I think souls are like rainbows... not material, but not "immaterial" in the spirit sense either... they arise from the looping, self-referential structure of our brains and last as long as our brains functions, after which they (sadly) are lost forever (save for bits of them simulated in the brains of those we love).
Posts: 5663 | Registered: Jun 2000  |  IP: Logged | Report this post to a Moderator
aspectre
Member
Member # 2222

 - posted      Profile for aspectre           Edit/Delete Post   Reply With Quote 
It's all quantum [Big Grin]
Posts: 8501 | Registered: Jul 2001  |  IP: Logged | Report this post to a Moderator
camus
Member
Member # 8052

 - posted      Profile for camus   Email camus         Edit/Delete Post   Reply With Quote 
So is the material soul still connected to a nonmaterial part, or is this unknown?

quote:
To paraphrase, there is no such thing as non-material as everything is material. Spirits are simply more pure and refind matter.
So this might eventually be detectable?
Posts: 1256 | Registered: May 2005  |  IP: Logged | Report this post to a Moderator
Marlozhan
Member
Member # 2422

 - posted      Profile for Marlozhan   Email Marlozhan         Edit/Delete Post   Reply With Quote 
Joseph Smith did say that spirits are matter, but a more refined matter. As mentioned, he did not go into scientific details. We probably have no scientific theories to explain or understand it.

However, it does not contradict science, it is only unsupported by science. For scientists to assume that they have discovered all matter and understand all types of matter is rather arrogant, especially when they barely understand what dark matter is, and barely even know how to identify it. This being the case, what is there preventing scientists from one day discovering another type of matter, or learning more about dark matter, that changes our current understanding of matter?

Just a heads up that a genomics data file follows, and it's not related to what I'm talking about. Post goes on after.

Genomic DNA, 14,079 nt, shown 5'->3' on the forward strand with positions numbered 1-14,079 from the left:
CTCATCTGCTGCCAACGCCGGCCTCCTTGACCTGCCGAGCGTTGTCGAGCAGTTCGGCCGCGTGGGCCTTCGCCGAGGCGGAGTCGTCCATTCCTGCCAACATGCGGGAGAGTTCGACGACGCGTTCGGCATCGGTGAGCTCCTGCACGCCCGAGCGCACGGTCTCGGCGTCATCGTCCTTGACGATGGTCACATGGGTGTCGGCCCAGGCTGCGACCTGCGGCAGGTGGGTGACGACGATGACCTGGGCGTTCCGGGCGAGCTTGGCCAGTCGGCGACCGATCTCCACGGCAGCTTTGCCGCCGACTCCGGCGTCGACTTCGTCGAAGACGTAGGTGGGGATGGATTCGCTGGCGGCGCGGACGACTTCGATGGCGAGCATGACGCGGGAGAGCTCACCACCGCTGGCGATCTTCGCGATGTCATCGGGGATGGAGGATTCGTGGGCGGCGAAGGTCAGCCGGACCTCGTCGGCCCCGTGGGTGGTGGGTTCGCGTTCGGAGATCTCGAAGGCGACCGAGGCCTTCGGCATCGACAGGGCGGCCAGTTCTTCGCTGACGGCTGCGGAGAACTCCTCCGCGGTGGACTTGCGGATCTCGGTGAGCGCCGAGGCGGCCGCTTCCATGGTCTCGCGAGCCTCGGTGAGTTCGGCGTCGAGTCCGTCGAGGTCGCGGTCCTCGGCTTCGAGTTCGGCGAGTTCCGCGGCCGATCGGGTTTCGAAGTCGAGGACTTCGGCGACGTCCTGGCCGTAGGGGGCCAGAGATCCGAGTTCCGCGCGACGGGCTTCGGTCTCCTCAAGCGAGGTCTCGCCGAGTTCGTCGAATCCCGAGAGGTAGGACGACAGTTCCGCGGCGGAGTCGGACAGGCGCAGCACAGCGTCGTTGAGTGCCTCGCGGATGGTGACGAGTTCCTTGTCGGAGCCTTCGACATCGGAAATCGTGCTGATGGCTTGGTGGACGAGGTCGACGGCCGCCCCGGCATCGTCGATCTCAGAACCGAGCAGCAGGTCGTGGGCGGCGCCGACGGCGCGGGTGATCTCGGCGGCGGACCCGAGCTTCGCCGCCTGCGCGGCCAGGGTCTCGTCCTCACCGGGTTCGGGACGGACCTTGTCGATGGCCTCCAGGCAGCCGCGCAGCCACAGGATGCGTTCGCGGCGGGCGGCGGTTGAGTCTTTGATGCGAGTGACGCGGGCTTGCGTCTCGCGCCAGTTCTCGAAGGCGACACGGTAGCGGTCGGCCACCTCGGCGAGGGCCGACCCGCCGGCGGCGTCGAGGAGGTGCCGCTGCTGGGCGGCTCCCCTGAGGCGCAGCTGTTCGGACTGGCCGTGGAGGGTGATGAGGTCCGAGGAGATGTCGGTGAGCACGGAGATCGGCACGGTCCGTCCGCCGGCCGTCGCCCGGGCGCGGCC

I am not trying to prove my own LDS beliefs, since science has no proof of a material soul, but I always get irked when scientists assume that things CANNOT be different than they understand it, given the fact that they are constantly changing their theories throughout history due to increased knowledge and research. I believe all of God's powers and laws can be explained scientifically, but that our current understanding of the laws of the universe are still very inadequate to fully explain everything.

So, I see no problem with a material soul inhabiting a material body, and that God does intervene frequently, through scientific means. I don't see a separation between spirituality and true science. The only separation is between God's absolute understanding of science, and our very limited, and sometimes incorrect, grasp of science.

Posts: 683 | Registered: Aug 2001  |  IP: Logged | Report this post to a Moderator
camus
Member
Member # 8052

 - posted      Profile for camus   Email camus         Edit/Delete Post   Reply With Quote 
quote:
they arise from the looping, self-referential structure of our brains and last as long as our brains functions, after which they (sadly) are lost forever
So once we die, the soul ceases to exist as well?
Posts: 1256 | Registered: May 2005  |  IP: Logged | Report this post to a Moderator
Jim-Me
Member
Member # 6426

 - posted      Profile for Jim-Me   Email Jim-Me         Edit/Delete Post   Reply With Quote 
quote:
Originally posted by David Bowles:
I think souls are like rainbows... not material, but not "immaterial" in the spirit sense either... they arise from the looping, self-referential structure of our brains and last as long as our brains functions, after which they (sadly) are lost forever (save for bits of them simulated in the brains of those we love).

I wonder, sometimes, about this whole concept.